"The way we want to play this year is uptempo hockey. When you think about it, there is no need to be scrimmaging and trying to kill each other out there. Now we can be learning the new stuff and kind of learning the new coach's tendancies."
Whitney on what the expectations will be from a D-man's perspective in Renney's uptempo system.
"I think just getting up in the play. You are looking to get the puck out of your zone as quick as you can, whether that is skating it or moving it, and once that happens just continue up. We aren't going to sit behind. We are going to get a fourth guy involved and basically be a team that is hard to play against because of our speed. We definitely have a lot of that up front, and that's what the new NHL is all about; Having speed to back off defenceman and create chances that way."
HALL ON FIRST DAY
"It was a lot of fun, maybe a bit nervous to start it off for the first five minutes, but after that I got settled in and realized it was just another practice and you have to just work at becoming a better player."
Hall broke a pane of glass in his first practice and joked about it afterwards. "I didn't know I had that kind of shot in me, maybe all those beach workouts I've been doing all summer (laughs)...but it was definitely a fun practice and a fun day."
The players are like sponges right now. They believe in the system and since they haven't lost a game yet, they have lots of faith in Renney's new approach. We will see what happens when the real bullets fly, but it is clear that the players like Renney's dedication to detail. It sounds like tomorrow will be another teaching day, and there might not be any scrimmaging until Monday or possibly Tuesday.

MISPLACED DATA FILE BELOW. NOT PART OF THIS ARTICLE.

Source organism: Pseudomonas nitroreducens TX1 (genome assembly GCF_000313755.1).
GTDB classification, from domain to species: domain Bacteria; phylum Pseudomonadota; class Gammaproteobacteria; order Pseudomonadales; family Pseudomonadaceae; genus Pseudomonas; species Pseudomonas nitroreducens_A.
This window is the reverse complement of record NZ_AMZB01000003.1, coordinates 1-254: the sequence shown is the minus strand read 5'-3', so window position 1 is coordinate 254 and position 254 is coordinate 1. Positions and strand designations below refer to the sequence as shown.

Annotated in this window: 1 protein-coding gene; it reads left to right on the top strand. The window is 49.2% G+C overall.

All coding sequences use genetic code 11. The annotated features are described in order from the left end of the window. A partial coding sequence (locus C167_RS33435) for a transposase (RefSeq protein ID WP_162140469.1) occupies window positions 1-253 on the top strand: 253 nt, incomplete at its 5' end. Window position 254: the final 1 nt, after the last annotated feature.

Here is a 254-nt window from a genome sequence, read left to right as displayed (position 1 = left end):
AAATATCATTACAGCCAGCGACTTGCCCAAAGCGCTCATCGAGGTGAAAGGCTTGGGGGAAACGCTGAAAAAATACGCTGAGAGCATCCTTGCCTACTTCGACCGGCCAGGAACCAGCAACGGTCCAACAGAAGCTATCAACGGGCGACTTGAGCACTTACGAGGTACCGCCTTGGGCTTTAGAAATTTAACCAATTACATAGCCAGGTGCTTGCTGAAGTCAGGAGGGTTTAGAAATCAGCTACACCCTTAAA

FINAL THOUGHTS FROM RENNEY
An overview of the first day.
"They worked hard at it today. We tried hard to make sure it was simple, and it was something they could get their head around. Ultimately as a coach ,when it comes to drills, there is a point in time where you hand it over to the player and it is their responsibility to make sure the execution is there. I thought for a first look today, with all three groups and the technical components of the game they did a real good job."
His first impression of Omark?
"I'm not sure he shoots the puck, but he dekes the hell out of it. He has great hands and is very, very quick and has some explosiveness to his game. First time I've seen him live, and he is going to make it very interesting, and I like his battle level. He is a case in point to the interpretation of what I'm giving the players might be lost a little bit in translation, because he was the first forechecker on just about every drill and that wasn't necessarily his need, but we like him."
When does he start thinking about his goaltending situation? Any chance he will carry three goalies?
"I'd be hardpressed to understand why we would carry three. It's not a comfortable situation for anyone to be in, first and foremost them. I'll allow the process to dictate what happens here, and make some decisions based on who emerges and it might be one of those cases where we have to do that for a bit, but my objective is to get to two as quickly as we can, but respecting the process too."
Are you more of a teacher than coach right now?
"Probably more on a six or seven side in terms of teaching I guess, and as a coaching staff we should all be prepared to do that. We dont' want any grey area when we are dropping the puck for two points and that's really important to us. Any system of play will protect you if everyone plays it, even a bad system will work if everybody plays it. We are hoping, obviously, that we have nailed the right system for our team, and we'll continue to drive it home. We will probably teach more than you would in years with a veteran team."